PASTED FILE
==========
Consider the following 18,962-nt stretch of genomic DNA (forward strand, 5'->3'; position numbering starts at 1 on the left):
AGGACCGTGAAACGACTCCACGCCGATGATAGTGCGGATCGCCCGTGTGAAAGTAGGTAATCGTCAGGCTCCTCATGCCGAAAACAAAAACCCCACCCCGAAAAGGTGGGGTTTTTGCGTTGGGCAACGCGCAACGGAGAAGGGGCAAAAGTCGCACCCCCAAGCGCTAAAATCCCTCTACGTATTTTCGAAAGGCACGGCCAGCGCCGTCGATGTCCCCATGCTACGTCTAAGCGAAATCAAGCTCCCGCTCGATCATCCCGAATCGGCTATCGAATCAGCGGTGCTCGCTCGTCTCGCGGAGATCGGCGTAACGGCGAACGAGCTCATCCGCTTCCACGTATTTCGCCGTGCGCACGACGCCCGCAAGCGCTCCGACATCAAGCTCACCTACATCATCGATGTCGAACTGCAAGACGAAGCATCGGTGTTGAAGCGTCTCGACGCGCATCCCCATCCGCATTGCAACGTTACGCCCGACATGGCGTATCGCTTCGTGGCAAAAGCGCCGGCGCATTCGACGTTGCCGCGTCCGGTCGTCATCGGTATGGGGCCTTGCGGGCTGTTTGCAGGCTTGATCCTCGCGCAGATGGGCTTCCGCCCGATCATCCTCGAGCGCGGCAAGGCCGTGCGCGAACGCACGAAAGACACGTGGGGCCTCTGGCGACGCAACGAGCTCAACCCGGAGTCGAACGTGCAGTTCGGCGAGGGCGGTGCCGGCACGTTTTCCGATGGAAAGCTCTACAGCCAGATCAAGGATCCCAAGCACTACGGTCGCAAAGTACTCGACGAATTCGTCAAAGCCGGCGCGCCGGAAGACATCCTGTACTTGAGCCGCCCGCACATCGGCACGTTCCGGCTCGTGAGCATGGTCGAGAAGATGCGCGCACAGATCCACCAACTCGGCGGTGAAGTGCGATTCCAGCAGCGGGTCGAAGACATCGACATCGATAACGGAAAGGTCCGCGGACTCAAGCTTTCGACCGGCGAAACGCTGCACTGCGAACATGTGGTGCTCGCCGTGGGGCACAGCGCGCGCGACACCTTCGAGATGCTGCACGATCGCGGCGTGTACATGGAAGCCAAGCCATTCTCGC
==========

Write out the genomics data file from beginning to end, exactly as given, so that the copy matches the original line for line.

Consider the following 18,962-nt stretch of genomic DNA (forward strand, 5'->3'; position numbering starts at 1 on the left):
AGGACCGTGAAACGACTCCACGCCGATGATAGTGCGGATCGCCCGTGTGAAAGTAGGTAATCGTCAGGCTCCTCATGCCGAAAACAAAAACCCCACCCCGAAAAGGTGGGGTTTTTGCGTTGGGCAACGCGCAACGGAGAAGGGGCAAAAGTCGCACCCCCAAGCGCTAAAATCCCTCTACGTATTTTCGAAAGGCACGGCCAGCGCCGTCGATGTCCCCATGCTACGTCTAAGCGAAATCAAGCTCCCGCTCGATCATCCCGAATCGGCTATCGAATCAGCGGTGCTCGCTCGTCTCGCGGAGATCGGCGTAACGGCGAACGAGCTCATCCGCTTCCACGTATTTCGCCGTGCGCACGACGCCCGCAAGCGCTCCGACATCAAGCTCACCTACATCATCGATGTCGAACTGCAAGACGAAGCATCGGTGTTGAAGCGTCTCGACGCGCATCCCCATCCGCATTGCAACGTTACGCCCGACATGGCGTATCGCTTCGTGGCAAAAGCGCCGGCGCATTCGACGTTGCCGCGTCCGGTCGTCATCGGTATGGGGCCTTGCGGGCTGTTTGCAGGCTTGATCCTCGCGCAGATGGGCTTCCGCCCGATCATCCTCGAGCGCGGCAAGGCCGTGCGCGAACGCACGAAAGACACGTGGGGCCTCTGGCGACGCAACGAGCTCAACCCGGAGTCGAACGTGCAGTTCGGCGAGGGCGGTGCCGGCACGTTTTCCGATGGAAAGCTCTACAGCCAGATCAAGGATCCCAAGCACTACGGTCGCAAAGTACTCGACGAATTCGTCAAAGCCGGCGCGCCGGAAGACATCCTGTACTTGAGCCGCCCGCACATCGGCACGTTCCGGCTCGTGAGCATGGTCGAGAAGATGCGCGCACAGATCCACCAACTCGGCGGTGAAGTGCGATTCCAGCAGCGGGTCGAAGACATCGACATCGATAACGGAAAGGTCCGCGGACTCAAGCTTTCGACCGGCGAAACGCTGCACTGCGAACATGTGGTGCTCGCCGTGGGGCACAGCGCGCGCGACACCTTCGAGATGCTGCACGATCGCGGCGTGTACATGGAAGCCAAGCCATTCTCGC